31 Com. L. League J. 529 (1926)
International Mixed Court of Shanghai, the; Meighen, John F. D.

handle is hein.journals/clla31 and id is 531 raw text is: COMMERCIAL LAW LEAGUE JOURNAL

THE INTERNATIONAL MIXED COURT
OF SHANGHAI
By John F. D. Meighen, of Albert Lea, Minn.

From a modest beginning in 1864 it has become
the most powerful court of first instance in the
world. The International Mixed Court at Shanghai
determines the controversies of a million people
within and near the International Settlement and it
determines them finally. It says the last word.
There is no appeal from its decisions. No other
tribunal, no person, no department of government
can grant a new trial or set aside its acts. As to this
million of people, its jurisdiction is practically un-
limited. The official report of the Mixed Court
shows that for the one month of March, 1925, it sen-
tenced fifteen persons to death for crimes of vio-
lence. During the year 1924 ninety-two received
the death sentence and were sent to the arsenal.
Some of its money judgments are for millions of
taels.
Bear in mind that in 1924 Shanghai stood second
among the ports of the world in. entrances and clear-
ances; its International Settlement has a population
exceeding that of entire states such as Maine, South
Dakota or Oregon, and is, in many aspects, a free
city; it has large manufacturing and commercial in-
terests, and litigation is heavy.
A morning visit to the Mixed Court finds trials
progressing in several court rooms in each of which
a native magistrate and a foreign assessor-a yellow
native and a white foreigner-are sitting as judges.
If the visit chanced to be during Junie or July of 1925,
the visitor was impressed by an ominous steel struc-
ture, an armored car, at the nearby street corner and
by the plentiful fixed bayonets and savage revolvers
carried by men in uniform in and about the building.
It is not a court where some superannuated bailiff
is relied upon to preserve order. Litigation is dis-
posed of speedily. Many a court in the United
States consumes more time in selecting a jury than
the Mixed Court would take for the entire trial.
There the judicial machinery is not slowed by
constitutional restrictions, providing for jury trials
and commanding that no person in a criminal case
shall be called as a witness against himself.
No oath is administered to a witness, no Bible is
kissed, but if, after warning, the witness persists in
telling what the magistrate and sitting assessor, con-
sider an untruth, they may try him at once, send
him to jail if found guilty (which criminal proceed-
ing may be finished within half an hour) and then
continue the trial of the case in which he was testi-
fying.
As there are no appeals, exceptions are of no use
and a lawyer does not try his case with the purpose
of obtaining a reversal in a higher court. At times

there are long objections and emphatic protests from
the members of the bar during trials, but gossip
asserts that most of the protests arise from the de-
sire of Chinese clients for a vigorous lawyer, one
who speaks -up loudly for his cause and denounces
the opposition-in short, they desire a lawyer who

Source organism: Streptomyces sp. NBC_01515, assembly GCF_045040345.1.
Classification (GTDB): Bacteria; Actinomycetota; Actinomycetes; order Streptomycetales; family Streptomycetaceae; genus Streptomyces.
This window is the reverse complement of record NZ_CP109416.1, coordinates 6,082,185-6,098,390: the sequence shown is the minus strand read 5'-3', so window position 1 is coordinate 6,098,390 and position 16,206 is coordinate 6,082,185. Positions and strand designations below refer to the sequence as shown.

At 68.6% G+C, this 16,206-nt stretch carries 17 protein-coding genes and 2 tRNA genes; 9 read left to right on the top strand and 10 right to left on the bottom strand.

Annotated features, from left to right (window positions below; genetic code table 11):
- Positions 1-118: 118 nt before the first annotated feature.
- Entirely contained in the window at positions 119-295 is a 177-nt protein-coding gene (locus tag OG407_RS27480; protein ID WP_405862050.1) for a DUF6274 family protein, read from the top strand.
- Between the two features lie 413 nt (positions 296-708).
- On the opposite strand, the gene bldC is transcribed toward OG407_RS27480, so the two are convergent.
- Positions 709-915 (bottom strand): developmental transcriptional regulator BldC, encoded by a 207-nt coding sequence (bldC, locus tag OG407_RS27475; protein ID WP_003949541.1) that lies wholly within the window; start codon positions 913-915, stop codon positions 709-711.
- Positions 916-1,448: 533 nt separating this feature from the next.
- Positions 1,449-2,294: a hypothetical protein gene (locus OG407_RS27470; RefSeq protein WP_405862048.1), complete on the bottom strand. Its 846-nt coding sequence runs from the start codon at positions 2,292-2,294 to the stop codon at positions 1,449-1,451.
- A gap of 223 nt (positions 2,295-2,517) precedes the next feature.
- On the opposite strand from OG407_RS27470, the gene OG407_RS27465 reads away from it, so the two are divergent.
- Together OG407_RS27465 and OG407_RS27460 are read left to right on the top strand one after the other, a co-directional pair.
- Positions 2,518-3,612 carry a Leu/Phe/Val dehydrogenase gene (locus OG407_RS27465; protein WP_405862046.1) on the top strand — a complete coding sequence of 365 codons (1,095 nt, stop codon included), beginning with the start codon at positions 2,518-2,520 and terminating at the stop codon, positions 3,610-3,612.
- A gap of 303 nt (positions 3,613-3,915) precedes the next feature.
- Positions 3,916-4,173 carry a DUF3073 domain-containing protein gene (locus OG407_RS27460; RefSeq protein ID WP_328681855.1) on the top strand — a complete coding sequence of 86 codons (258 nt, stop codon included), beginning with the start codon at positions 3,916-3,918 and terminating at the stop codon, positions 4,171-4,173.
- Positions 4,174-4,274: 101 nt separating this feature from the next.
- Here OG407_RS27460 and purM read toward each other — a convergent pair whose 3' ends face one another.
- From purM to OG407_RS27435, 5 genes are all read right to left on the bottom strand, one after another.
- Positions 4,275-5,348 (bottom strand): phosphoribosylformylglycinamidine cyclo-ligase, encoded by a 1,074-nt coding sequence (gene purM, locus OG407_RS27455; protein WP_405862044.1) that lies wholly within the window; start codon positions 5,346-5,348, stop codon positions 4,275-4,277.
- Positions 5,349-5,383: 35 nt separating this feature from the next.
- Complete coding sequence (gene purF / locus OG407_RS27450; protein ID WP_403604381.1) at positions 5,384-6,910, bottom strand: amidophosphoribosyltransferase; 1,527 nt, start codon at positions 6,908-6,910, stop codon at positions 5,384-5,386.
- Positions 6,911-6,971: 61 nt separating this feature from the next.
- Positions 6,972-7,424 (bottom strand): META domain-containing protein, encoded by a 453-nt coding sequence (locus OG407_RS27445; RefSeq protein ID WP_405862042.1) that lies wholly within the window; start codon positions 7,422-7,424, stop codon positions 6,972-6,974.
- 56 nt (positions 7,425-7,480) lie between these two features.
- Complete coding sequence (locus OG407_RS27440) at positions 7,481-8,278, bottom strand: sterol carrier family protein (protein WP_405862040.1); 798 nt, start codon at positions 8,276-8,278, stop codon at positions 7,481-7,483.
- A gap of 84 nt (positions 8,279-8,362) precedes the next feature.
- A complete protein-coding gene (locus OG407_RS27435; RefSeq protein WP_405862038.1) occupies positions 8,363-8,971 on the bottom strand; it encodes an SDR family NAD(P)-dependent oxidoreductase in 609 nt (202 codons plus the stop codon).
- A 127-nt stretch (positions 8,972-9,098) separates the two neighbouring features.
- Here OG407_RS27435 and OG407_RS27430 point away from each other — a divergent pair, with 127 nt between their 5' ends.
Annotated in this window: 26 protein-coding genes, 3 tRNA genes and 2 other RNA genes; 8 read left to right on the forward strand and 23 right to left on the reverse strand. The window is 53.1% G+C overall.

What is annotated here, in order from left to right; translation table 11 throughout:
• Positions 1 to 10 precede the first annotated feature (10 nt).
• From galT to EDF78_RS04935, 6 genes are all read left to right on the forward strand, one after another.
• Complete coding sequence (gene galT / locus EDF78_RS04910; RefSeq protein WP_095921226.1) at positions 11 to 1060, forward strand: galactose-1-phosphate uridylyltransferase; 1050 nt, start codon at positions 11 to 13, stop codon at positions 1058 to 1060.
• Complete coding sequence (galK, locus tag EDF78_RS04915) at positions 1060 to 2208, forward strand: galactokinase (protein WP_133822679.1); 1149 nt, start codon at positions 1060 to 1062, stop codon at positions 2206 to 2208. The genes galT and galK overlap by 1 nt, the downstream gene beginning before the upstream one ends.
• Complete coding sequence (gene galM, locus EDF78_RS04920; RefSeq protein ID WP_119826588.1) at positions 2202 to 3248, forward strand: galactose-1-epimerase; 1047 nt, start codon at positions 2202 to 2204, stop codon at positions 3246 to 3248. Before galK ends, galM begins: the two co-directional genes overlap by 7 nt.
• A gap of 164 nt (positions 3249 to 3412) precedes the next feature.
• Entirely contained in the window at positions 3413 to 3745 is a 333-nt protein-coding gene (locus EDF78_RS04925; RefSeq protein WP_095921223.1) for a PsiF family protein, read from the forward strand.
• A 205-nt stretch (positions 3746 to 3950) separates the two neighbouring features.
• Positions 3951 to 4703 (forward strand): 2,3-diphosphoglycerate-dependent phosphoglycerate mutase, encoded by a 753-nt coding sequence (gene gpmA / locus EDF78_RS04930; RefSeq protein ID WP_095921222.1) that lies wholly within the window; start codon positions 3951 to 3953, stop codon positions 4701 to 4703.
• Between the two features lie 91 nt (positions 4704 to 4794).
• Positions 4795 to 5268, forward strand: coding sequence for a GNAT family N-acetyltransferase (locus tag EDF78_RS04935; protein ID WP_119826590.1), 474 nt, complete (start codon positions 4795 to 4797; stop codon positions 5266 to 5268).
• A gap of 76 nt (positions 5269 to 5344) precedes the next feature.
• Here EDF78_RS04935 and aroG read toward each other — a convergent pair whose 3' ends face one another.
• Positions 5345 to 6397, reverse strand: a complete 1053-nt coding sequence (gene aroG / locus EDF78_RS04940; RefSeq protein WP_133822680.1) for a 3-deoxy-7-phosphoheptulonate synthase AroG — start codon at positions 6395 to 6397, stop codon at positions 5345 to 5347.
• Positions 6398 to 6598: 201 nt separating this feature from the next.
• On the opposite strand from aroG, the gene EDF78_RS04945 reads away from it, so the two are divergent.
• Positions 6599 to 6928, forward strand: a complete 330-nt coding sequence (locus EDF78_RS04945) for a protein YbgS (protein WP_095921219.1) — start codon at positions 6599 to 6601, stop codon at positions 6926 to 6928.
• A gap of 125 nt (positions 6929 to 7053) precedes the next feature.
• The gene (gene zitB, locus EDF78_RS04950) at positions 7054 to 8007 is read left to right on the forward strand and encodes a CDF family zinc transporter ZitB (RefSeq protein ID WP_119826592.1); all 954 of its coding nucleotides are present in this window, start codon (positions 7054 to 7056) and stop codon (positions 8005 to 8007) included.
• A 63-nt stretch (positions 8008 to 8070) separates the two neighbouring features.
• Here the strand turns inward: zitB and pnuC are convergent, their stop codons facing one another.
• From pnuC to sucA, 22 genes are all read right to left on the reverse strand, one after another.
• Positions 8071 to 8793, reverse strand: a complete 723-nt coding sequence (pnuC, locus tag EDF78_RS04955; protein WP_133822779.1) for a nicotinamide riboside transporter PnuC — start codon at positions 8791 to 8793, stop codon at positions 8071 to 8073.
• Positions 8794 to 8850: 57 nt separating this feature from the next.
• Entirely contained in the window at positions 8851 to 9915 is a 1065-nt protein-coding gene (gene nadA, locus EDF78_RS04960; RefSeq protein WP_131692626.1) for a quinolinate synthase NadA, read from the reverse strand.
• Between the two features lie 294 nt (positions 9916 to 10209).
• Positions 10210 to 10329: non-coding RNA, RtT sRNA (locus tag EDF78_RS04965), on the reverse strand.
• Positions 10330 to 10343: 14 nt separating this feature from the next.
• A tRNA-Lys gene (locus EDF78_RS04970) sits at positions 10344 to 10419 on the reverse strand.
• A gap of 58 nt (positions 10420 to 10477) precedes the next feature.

can make a noise-a rather natural wish for a race
that loves exploding firecrackers and the firing of
guns in the air.
The lawyers practicing before the Mixed Court,
about 200, are of many nationalities, including Chi-
nese, British, Japanese, Americ6'n, French, Aus-
trian, Portuguese, German, Italian, Spanish and
Russian and as a natural result the procedure and
practice is a growth containing contributions from
different systems of law. Hearsay and opinion tes-
timony is admitted quite freely. At the trial of a
number of students and others upon a charge of riot-
ing, part of the claimed mob into which the munici-
pal police fired May 30th this year, I heard the pub-
lic prosecutor obtain from his own witness, a mere
passer-by, answers to questions like this: Is it rea-
sonable to suppose that the crowd increased after
you left? and What would have happened if the
police had not fired?
In some ways that public prosecutor was, quite
like his American brother. He dramatically in-
formed the court in his opening statement that none
of the rioters were shot in the back. A moment later
when his first mvdical witness testified that the bul-
let hole indicated a bullet had entered from the back,
the prosecutor unabashed continued, Might he not
just then have turned around urging his fellow riot-
ers to follow on ? The prosecutor glared at the de-
fendants, a rather bookish-looking student group,
and sneered, Ignorant schoolboy! conceited! mate-
rials for Bolsheviks! as though that established
'heir guilt.
The court administers Chinese law and the local
laws of the International Settlement. A son is sued
upon a promissory note, which he never signed,
never guaranteed, never heard of, but'when the orig-
inal note is produced in court showing the original
signature of the deceased father made years before
the son was born,- judgment is promptly entered.
against the son, for Chinese law does not recognize
the outlawing of claims and follows the maxim, 'A
son pays his dead father's debts. Our many stat-
utes of limitation, statutes upon which so many real
estate titles rest, are almost unknown in China.
The Mixed Court may hold that surviving rela-
tives have acted properly in adopting a descendant
and heir for a childless decedent without the dead

November, 1926

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